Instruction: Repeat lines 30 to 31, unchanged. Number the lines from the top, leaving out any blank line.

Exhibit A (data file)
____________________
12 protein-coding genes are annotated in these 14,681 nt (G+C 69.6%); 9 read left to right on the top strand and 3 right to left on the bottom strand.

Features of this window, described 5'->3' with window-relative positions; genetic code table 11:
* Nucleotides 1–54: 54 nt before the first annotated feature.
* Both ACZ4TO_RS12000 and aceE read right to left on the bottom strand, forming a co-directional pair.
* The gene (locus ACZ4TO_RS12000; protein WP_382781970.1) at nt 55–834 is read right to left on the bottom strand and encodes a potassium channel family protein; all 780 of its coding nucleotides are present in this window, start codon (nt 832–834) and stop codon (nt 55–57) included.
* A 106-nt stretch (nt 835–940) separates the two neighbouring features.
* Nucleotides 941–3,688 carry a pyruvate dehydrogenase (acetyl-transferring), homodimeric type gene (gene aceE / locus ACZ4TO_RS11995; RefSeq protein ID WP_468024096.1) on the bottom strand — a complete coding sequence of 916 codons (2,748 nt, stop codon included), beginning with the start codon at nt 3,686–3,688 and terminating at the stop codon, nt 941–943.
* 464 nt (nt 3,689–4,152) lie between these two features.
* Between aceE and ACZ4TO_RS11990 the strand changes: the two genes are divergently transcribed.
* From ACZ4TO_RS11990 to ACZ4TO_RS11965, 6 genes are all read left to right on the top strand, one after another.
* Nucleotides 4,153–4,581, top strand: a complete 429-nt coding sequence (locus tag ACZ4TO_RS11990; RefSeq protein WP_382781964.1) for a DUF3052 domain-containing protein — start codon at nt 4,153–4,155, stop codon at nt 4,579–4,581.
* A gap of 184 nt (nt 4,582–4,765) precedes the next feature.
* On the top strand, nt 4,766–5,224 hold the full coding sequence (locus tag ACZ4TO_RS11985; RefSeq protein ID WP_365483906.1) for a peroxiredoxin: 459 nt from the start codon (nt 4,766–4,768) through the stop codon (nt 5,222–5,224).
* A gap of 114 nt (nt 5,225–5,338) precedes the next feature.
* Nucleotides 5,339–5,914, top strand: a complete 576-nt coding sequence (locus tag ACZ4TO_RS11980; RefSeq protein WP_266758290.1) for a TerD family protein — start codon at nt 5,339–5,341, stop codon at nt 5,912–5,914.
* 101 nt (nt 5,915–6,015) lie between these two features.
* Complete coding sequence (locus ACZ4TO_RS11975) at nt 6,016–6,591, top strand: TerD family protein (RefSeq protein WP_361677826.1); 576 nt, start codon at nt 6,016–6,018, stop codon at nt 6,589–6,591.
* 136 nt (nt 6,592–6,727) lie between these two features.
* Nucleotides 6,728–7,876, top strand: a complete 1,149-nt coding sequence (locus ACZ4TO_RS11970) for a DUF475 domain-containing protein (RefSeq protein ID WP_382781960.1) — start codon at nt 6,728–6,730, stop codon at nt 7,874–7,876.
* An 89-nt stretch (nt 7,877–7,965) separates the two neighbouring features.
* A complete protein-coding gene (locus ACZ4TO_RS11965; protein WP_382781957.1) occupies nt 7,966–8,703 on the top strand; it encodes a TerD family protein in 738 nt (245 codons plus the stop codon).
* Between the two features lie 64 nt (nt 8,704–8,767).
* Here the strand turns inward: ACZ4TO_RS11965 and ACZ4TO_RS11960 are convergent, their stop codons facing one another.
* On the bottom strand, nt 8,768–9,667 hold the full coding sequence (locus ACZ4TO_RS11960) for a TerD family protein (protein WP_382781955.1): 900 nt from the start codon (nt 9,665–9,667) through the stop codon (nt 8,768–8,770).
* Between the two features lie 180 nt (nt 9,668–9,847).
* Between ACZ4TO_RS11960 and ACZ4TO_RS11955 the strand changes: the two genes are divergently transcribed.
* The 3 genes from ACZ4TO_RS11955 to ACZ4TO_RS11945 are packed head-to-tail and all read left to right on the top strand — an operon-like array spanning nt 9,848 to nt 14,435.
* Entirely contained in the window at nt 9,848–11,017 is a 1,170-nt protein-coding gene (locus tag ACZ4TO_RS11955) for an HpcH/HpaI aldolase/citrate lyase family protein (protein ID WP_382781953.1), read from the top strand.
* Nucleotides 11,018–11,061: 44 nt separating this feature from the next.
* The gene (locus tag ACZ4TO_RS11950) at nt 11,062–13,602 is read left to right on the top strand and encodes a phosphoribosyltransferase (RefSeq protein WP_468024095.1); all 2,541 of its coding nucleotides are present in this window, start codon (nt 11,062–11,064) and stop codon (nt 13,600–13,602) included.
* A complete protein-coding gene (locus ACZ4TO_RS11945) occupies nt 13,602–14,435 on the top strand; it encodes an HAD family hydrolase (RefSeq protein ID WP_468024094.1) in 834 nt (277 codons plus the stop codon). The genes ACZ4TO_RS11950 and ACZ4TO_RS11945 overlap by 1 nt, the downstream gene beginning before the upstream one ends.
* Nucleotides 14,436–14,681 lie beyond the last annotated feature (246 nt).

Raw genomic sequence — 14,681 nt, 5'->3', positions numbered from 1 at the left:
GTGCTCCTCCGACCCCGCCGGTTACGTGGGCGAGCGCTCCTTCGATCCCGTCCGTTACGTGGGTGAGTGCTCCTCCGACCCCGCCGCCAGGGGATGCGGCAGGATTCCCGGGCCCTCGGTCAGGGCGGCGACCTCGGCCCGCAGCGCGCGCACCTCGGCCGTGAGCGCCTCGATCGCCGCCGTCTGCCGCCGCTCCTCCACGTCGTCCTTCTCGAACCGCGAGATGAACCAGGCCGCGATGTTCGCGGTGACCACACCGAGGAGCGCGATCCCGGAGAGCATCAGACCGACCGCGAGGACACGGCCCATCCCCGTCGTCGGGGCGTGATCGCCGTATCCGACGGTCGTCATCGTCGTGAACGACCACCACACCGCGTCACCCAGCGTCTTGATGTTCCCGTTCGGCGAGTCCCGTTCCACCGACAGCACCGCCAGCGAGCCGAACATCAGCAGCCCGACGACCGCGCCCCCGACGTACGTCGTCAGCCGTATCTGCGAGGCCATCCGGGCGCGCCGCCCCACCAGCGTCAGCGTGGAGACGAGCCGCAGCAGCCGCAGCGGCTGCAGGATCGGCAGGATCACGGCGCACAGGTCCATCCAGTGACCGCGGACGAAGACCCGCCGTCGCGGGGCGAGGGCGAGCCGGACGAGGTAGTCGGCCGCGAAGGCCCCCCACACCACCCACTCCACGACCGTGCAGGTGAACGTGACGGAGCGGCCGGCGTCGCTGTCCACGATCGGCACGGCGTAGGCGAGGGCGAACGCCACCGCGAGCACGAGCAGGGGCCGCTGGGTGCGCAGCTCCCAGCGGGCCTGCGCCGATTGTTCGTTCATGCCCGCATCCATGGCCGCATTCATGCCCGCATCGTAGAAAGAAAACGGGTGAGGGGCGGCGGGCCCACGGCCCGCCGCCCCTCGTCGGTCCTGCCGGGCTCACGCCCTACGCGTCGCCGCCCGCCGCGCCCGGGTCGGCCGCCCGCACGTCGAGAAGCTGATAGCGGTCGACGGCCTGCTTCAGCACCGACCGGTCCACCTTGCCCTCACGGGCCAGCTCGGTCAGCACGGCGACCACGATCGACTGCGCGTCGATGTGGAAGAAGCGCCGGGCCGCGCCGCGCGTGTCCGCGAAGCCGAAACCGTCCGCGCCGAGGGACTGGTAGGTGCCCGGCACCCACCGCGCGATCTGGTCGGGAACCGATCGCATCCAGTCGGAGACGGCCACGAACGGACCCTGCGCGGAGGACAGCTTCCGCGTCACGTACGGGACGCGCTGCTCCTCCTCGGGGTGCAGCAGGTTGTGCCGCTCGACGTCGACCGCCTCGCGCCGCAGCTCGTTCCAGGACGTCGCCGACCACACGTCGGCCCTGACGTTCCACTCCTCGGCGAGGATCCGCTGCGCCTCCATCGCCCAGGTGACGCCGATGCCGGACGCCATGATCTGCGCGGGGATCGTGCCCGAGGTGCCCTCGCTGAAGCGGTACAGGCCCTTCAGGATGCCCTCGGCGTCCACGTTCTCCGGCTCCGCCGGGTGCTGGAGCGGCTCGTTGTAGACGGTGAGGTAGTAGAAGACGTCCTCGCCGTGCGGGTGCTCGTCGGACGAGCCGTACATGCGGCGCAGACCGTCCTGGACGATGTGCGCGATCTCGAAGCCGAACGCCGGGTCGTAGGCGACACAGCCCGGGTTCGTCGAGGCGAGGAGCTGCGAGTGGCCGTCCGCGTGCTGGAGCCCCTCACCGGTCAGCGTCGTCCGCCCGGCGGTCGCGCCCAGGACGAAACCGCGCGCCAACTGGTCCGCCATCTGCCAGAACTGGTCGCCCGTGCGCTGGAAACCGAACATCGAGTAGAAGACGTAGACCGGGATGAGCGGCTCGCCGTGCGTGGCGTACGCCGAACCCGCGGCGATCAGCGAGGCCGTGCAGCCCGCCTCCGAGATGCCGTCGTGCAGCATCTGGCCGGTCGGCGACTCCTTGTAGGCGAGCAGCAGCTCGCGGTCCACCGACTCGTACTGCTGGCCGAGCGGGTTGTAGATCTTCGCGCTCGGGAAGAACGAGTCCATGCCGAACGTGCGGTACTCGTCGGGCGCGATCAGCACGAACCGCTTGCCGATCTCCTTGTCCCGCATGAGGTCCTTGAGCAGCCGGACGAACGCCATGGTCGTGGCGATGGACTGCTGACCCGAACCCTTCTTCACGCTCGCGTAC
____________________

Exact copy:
* The gene (locus tag ACZ4TO_RS11950) at nt 11,062–13,602 is read left to right on the top strand and encodes a phosphoribosyltransferase (RefSeq protein WP_468024095.1); all 2,541 of its coding nucleotides are present in this window, start codon (nt 11,062–11,064) and stop codon (nt 13,600–13,602) included.
* A complete protein-coding gene (locus ACZ4TO_RS11945) occupies nt 13,602–14,435 on the top strand; it encodes an HAD family hydrolase (RefSeq protein ID WP_468024094.1) in 834 nt (277 codons plus the stop codon). The genes ACZ4TO_RS11950 and ACZ4TO_RS11945 overlap by 1 nt, the downstream gene beginning before the upstream one ends.